In our busiest week of mentor recruitment I got inspired by the power of example.
Grandma Wallace” is a foster grandparent at Red Arrow School in Hartford, near Kalamazoo, Michigan. She spends five hours, four days a week with the kindergarteners in Mrs Foster’s class. She gets a little stipend from the Office on Aging; it amounts to about $2 per hour. And for that money, Grandma Wallace doesn’t just stretch, befriend, and support the 25 kids. She also uplifts the teacher, administrators and staff with her effort. I could only smile at her vitality and generosity.
The next day I met Kate Zajac who mentors through the Center for Independent Living in Ann Arbor. She was recognized as a “super-mentor” by the Washtenaw Mentoring Collaborative. Her Cerebral Palsy is not cause for self pity but is a source of knowledge and strength she lends to others. She mentors a girl who suffers too from CP, but who also has learning disabilities and recently went blind. Katie made my point better than I could; she said, “We, the mentors, can talk with young people with disabilities about self-advocacy, but it is by demonstrating it that we make the greatest impact on their lives.” And she does demonstrate it. I offered to bring Katie’s super-mentor certificate down to her seat, but she deliberately and proudly worked her walker up and down the metal ramp. Lesson learned. Thank you, Katie.
Tad Wysor started mentoring his little guy, but the boy ran into troubles and was placed in a juvenile support camp 100 miles away. Oh well. No, not oh well. Tad decided he’s just going to drive once a month to the camp to see this fellow, even as Tad adds that he is still not sure the boy yet sees him as a friend. And when the boy’s mother expressed her frustration at not being able to see her son, Tad drove her the 100 miles, then arranged to get her out there once a month, too. It’s through the quiet power of example that Tad’s effort made my challenges as a mentor suddenly feel amazingly insignificant.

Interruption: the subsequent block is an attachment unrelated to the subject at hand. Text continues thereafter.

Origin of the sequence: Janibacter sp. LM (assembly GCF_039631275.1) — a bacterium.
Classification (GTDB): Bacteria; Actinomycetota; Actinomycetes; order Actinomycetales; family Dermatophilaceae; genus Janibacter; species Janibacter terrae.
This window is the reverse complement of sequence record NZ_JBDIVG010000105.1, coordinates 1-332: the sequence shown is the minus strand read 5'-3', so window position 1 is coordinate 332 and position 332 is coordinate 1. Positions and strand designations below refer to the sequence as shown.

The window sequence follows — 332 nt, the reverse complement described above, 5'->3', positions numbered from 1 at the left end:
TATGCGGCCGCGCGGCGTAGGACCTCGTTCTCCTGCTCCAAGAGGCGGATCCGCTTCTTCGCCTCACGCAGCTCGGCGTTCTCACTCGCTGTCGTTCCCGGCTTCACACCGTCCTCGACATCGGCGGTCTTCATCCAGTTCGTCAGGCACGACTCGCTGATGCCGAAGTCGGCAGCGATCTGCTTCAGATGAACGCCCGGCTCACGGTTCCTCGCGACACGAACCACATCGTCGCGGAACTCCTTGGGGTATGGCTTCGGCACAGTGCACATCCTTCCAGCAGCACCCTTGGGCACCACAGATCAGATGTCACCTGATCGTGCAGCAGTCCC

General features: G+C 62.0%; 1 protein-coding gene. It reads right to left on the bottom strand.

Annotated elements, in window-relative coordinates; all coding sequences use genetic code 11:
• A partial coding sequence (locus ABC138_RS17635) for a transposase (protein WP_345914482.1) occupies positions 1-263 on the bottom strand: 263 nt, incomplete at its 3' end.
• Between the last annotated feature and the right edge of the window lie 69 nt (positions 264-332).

The same night I was in Macomb County for their mentoring celebration. I was struck by Brittany. She’s been mentoring one girl for 3 years and about a year and a half ago picked up a second mentee. I wondered how many of the other mentors assembled that night felt the same way I did, as I shook her hand and said, “You rock!” What a wonderful example.
Leaders talk. And when leaders act things change. When leaders roll up their sleeves, put their shoulders to the wheel, answer the phones, pick up the trash, put in the hours, and sweat, people take notice. What do your people see with you? Do you set the pace? Do you roll your walker up the tough ramp and back down even though somebody whose happy to bring your certificate to you? It’s by actions that you
Lead with your best self.